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Revealed: What GPs and patients really think about pharmacy services

Researchers: Promote pharmacy services via national campaigns on TV and radio
Researchers: Promote pharmacy services via national campaigns on TV and radio

Unique research has examined how different groups view pharmacy’s services for long-term conditions – and whether they need a marketing overhaul

There has been much discussion recently about community pharmacy’s potential to expand its role in the management of long-term conditions, with figures such as Lloydspharmacy parent company’s CEO Toby Anderson and the Royal Pharmaceutical Society’s English board chair Sandra Gidley having championed the cause. It makes sense – while GP practices are under increasing pressure, community pharmacy is easily accessible.

Yet despite the apparent fertile circumstances, progress has been slow. Where services are in place, patient awareness, demand and uptake are often low, according to a study on the subject by three researchers at Manchester University, published in February by scientific publisher BioMed Central.

So why the disconnect? In the study, the researchers employed marketing theory to find out. The goal was to explore how to meet the expectations of the ‘consumer’ – in this case the patient – while taking into account the organisational realities and barriers that might stop this from happening.

Study leader and PhD student Ali Hindi says public sector organisations have been showing a growing interest in using marketing theories to shed light on factors that influence the demand and uptake of their services.

“One of the main reasons we used this approach is that we wanted to know how you can get better implementation,” Mr Hindi says. “When we looked at what had been done before, the research highlighted that there was low use of these [pharmacy] services, but not how to fix the problem.”

Strong GP support for long-term condition management

Mr Hindi and his colleagues used a technique called the ‘seven Ps marketing mix’. This consists of seven factors that an organisation should account for to successfully market their product or service: product; price; place; promotion; people; process; and physical evidence. The idea is to take into account consumer needs, as well as organisational issues that might get in the way of demand.

In early 2018, the team put the 'seven Ps' to focus groups of patients in Manchester with one or more long-term conditions – asthma, chronic obstructive pulmonary disease and type 2 diabetes – as well as both pharmacists and GPs. The groups identified some important implications for how services for long-term conditions in pharmacies are promoted, integrated and used.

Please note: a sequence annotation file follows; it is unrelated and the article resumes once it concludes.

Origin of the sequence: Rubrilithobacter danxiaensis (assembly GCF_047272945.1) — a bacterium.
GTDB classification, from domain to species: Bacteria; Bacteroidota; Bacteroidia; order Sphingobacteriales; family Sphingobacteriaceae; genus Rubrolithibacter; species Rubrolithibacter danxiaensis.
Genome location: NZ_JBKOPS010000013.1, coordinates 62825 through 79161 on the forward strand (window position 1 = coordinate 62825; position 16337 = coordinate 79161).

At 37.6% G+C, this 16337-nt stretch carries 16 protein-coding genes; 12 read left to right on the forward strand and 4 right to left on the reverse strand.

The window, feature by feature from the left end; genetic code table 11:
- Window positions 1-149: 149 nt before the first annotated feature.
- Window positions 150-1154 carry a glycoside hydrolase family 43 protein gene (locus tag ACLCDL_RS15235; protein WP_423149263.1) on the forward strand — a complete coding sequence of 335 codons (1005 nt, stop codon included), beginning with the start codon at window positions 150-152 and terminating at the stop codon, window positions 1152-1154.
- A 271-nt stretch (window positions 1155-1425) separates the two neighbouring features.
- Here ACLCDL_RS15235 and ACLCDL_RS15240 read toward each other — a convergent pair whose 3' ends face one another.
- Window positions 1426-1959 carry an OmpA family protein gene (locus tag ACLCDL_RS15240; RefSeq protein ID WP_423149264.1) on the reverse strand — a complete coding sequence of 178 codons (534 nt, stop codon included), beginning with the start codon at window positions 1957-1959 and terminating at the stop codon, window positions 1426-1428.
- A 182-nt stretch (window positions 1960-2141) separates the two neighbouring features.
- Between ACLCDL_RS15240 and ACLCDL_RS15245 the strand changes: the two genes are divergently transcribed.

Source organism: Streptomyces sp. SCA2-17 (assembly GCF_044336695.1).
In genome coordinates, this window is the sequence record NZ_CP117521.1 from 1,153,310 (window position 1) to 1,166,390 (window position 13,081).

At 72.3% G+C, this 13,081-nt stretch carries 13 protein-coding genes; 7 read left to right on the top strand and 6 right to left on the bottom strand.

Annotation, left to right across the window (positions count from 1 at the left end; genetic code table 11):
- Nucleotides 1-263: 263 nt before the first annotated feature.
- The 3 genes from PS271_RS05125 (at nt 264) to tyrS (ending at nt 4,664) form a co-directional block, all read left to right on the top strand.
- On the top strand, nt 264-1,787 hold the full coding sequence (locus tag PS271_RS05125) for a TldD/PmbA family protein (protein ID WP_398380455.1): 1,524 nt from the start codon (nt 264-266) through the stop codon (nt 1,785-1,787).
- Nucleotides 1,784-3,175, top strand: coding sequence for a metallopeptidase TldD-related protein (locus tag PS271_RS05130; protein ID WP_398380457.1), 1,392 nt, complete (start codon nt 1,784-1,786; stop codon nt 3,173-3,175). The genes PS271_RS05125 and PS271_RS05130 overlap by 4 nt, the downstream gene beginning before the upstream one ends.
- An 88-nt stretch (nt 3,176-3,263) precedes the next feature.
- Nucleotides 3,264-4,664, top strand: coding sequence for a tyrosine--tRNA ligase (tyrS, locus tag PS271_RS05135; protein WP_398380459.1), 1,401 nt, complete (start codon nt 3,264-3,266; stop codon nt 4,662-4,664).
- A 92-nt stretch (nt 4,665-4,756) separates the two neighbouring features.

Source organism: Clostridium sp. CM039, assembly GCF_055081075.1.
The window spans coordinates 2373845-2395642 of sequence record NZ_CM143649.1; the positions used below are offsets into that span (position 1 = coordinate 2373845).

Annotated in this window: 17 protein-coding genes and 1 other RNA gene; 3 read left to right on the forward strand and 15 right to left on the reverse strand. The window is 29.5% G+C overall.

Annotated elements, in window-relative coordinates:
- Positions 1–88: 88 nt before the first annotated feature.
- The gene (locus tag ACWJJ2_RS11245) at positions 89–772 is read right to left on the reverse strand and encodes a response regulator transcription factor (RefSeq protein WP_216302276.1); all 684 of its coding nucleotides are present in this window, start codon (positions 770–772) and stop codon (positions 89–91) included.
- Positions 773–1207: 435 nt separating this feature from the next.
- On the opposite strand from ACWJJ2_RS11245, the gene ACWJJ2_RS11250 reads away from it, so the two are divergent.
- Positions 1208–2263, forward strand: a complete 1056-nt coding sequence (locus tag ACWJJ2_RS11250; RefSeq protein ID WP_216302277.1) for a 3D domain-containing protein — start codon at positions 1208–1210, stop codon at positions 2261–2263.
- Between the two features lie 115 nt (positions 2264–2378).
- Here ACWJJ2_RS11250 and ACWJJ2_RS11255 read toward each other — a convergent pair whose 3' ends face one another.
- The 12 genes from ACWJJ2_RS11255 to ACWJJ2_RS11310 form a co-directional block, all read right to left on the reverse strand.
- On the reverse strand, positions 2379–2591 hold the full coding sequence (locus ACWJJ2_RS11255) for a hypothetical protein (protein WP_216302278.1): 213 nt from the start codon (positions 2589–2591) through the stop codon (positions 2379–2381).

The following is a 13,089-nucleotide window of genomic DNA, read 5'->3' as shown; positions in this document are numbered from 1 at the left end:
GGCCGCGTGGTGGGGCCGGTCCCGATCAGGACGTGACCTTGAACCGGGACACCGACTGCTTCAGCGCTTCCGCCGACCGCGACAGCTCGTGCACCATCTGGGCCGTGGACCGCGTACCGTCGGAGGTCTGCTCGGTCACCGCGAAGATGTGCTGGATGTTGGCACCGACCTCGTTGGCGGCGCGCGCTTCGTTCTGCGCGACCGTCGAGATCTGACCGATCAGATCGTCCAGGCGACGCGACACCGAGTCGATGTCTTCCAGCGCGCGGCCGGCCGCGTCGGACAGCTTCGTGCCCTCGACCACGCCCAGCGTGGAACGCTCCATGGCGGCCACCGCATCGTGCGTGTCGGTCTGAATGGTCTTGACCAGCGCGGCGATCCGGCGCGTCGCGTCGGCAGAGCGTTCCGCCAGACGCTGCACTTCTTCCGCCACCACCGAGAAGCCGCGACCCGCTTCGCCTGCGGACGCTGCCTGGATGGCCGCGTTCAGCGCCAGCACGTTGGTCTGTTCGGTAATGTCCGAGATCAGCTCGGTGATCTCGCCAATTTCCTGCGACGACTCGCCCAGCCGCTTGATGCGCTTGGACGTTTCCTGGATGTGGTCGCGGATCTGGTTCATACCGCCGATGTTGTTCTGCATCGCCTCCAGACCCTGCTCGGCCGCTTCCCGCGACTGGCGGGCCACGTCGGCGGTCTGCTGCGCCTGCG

Firstly, there was strong support from patients and GPs for pharmacists to be more involved in routine check-ups and tests for these conditions. And unlike previous research – the study cites six papers published between 2007 and 2014 – the team found GPs were keen for pharmacists to do more of this. The study’s authors suggest this may be due to more recent shifts in GP workload pressures, as well as better experiences working with community pharmacies.

However, the authors warned that “the general consensus among all stakeholder groups was that, unless pharmacists took the initiative, their perceived status as ‘shopkeepers’ would not change”.

Barriers to pharmacy services

Perception was just one of the barriers identified. Another key issue raised was a need for better access to patient records, which might “enhance communication with GPs and ensure safe provision of extended services”, the study’s authors say.

The situation in England is slowly improving – with plans for 320 pharmacies in London to be granted read-write access this summer. Some GPs and patients in the focus groups were concerned about non-healthcare staff accessing patient records in the pharmacy, so the authors stress the systems must be secure. But ultimately all pharmacies will require more access if their services are to truly integrate with primary care, they conclude.

Unclear service specification

Another strong message from the focus groups was a lack of clarity over the services’ specifications on offer. Focused services could improve consistency, quality and ensure a greater number of GP referrals, they suggest. “Some GPs mentioned that they were less likely to refer their patients to community pharmacy services, which they believed lacked clear specifications,” the study’s authors say.

Along these lines, the team also heard a complaint familiar to national pharmacy groups: that more consistency is needed between services commissioned in different areas. The study’s authors point to the flu vaccination and inhaler technique services as good examples. Service providers need to focus on a clear problem – which the flu service was successful in doing, the authors pointed out – while the current variation for other conditions makes it hard for patients to know which services exist and where.

To make matters worse, pharmacists can be reluctant to develop pathways for managing long-term conditions, Mr Hindi claims: “We found there is definitely a role for pharmacists to do more. But while GPs and patients were fairly positive, the pharmacist group was a bit more negative. That barrier is a bit surprising.”

National campaigns